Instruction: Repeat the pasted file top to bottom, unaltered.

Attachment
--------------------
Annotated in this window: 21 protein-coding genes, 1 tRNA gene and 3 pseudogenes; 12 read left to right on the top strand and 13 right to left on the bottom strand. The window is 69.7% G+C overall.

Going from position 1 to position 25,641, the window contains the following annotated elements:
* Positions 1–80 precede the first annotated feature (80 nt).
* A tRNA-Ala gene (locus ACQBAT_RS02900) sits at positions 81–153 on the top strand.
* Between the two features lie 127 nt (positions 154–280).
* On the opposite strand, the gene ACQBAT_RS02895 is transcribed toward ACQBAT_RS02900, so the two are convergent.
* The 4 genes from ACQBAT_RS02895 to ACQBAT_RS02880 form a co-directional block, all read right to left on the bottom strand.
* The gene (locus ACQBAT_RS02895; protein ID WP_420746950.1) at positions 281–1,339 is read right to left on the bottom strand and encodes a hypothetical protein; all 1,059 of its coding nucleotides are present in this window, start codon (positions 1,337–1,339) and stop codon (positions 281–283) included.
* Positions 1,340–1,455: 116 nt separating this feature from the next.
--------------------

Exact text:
Annotated in this window: 21 protein-coding genes, 1 tRNA gene and 3 pseudogenes; 12 read left to right on the top strand and 13 right to left on the bottom strand. The window is 69.7% G+C overall.

Going from position 1 to position 25,641, the window contains the following annotated elements:
* Positions 1–80 precede the first annotated feature (80 nt).
* A tRNA-Ala gene (locus ACQBAT_RS02900) sits at positions 81–153 on the top strand.
* Between the two features lie 127 nt (positions 154–280).
* On the opposite strand, the gene ACQBAT_RS02895 is transcribed toward ACQBAT_RS02900, so the two are convergent.
* The 4 genes from ACQBAT_RS02895 to ACQBAT_RS02880 form a co-directional block, all read right to left on the bottom strand.
* The gene (locus ACQBAT_RS02895; protein ID WP_420746950.1) at positions 281–1,339 is read right to left on the bottom strand and encodes a hypothetical protein; all 1,059 of its coding nucleotides are present in this window, start codon (positions 1,337–1,339) and stop codon (positions 281–283) included.
* Positions 1,340–1,455: 116 nt separating this feature from the next.